The often-violated Four Towns Agreement stayed in place until this year, when an evacuation deal in April saw thousands of opposition fighters and their family members evacuate Zabadani and Madaya and head to Idlib province. Simultaneously, several thousand civilians from al-Fuaa and Kufraya were transported from their besieged towns to government-controlled west Aleppo. Under the agreement, all residents of the two regime-held towns were to leave.

During the evacuation of al-Fuaa and Kufraya, a suicide attack hit one of the bus convoys on April 17, killing more than 100 people—mostly civilians evacuating the Shiite-majority settlements. Evacuations resumed following the attack, and were completed in Madaya and Zabadani, which then returned to government control.

But more than six months later, remaining residents and fighters in al-Fuaa and Kufraya have not been evacuated. It is not clear if or when they will be.

Aid shipments infrequently arrive in the towns, with the latest aid convoy arriving in al-Fuaa and Kufraya in September. That aid entered as part of deal that saw a simultaneous Syrian Arab Red Crescent (SARC) aid delivery to the besieged, HTS- and IS-held Yarmouk camp south of Damascus, opposition media sources reported at the time.

Q: Does the Islamic State have a presence in northwestern Syria?

Yes. Syrian government forces currently surround IS holdouts near the desert town of Uqayrbat in eastern Hama province, while rebel coalition HTS is fighting to retake territory it lost to a surprise IS offensive last month in northern Hama.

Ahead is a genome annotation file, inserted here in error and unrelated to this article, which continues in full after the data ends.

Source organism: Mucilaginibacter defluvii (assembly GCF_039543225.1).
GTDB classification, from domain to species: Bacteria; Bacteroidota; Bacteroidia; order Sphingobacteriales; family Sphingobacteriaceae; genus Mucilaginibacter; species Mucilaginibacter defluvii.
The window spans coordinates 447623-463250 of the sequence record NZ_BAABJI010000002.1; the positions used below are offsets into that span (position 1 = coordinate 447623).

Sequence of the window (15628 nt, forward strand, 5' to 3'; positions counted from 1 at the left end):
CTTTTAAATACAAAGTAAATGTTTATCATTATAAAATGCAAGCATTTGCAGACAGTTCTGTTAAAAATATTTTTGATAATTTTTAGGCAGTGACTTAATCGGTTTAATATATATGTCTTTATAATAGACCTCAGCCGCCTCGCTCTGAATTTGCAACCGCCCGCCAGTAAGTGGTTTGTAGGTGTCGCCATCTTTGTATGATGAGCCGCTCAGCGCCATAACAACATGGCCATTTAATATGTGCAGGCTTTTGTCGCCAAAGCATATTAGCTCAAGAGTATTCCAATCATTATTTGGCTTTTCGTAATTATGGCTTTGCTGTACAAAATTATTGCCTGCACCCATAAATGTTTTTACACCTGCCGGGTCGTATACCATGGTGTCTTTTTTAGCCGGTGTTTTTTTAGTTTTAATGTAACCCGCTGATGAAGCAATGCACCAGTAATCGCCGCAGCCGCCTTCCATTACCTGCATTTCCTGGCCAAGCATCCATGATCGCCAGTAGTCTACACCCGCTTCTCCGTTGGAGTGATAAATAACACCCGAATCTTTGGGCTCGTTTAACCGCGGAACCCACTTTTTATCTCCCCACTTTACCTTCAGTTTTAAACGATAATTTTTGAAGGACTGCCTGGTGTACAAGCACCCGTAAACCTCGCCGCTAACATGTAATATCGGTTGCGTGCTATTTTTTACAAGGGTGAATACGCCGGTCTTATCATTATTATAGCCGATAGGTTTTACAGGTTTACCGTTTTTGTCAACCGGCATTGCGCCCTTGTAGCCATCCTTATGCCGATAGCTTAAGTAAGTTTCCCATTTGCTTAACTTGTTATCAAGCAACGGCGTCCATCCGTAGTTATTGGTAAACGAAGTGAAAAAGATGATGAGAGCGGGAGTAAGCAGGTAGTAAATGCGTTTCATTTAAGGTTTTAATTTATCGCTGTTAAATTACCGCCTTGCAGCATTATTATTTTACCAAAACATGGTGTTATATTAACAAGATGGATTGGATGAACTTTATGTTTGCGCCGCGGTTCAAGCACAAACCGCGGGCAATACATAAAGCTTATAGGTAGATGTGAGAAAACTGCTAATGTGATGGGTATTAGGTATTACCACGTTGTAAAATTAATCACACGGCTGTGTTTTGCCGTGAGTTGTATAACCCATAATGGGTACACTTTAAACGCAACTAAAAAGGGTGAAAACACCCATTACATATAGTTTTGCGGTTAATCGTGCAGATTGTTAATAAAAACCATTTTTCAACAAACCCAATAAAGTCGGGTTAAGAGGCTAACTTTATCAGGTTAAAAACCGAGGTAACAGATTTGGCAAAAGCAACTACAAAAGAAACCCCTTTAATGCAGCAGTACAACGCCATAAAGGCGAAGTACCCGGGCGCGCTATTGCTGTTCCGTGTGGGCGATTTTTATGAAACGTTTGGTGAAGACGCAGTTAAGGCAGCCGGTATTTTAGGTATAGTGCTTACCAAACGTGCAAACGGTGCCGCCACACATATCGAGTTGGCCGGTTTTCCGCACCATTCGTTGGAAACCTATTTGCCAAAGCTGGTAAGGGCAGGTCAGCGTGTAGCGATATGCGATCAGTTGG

In August, the Syrian Arab Army began a ground battle against IS forces in the rural Uqayrbat region of eastern Hama. After weeks of fighting, the Syrian regime eventually declared victory and announced that they had taken control over the town of Uqayrbat on September 3. Nevertheless, an unknown number of IS forces reportedly remain in the area.

On October 9, IS fighters launched a surprise attack on HTS-held territory in northern Hama province, 30km north of Uqayrbat. Striking from the desert near Uqayrbat, the IS forces—armed with tanks, heavy weapons and 20 pickup trucks—managed to wrest control of more than a dozen villages from HTS.

Today, HTS has regained a portion of the territory it lost to IS in October, but a handful of northern Hama villages remain in IS hands. Questions remain as to exactly how IS forces were able to pass through regime-held territory to reach HTS-held Idlib province.

Though IS holds a fraction of the territory it did at its height, in recent weeks the group has shown an ability to launch suicide attacks and spontaneous assaults deep inside both regime and rebel territory.

Justin Clark

Justin studied Arabic at Western Michigan University. He continued his studies at Bethlehem University in the West Bank and the Qasid Institute in Jordan. Justin's work and studies have taken him to Jordan, the West Bank, Egypt and Greece.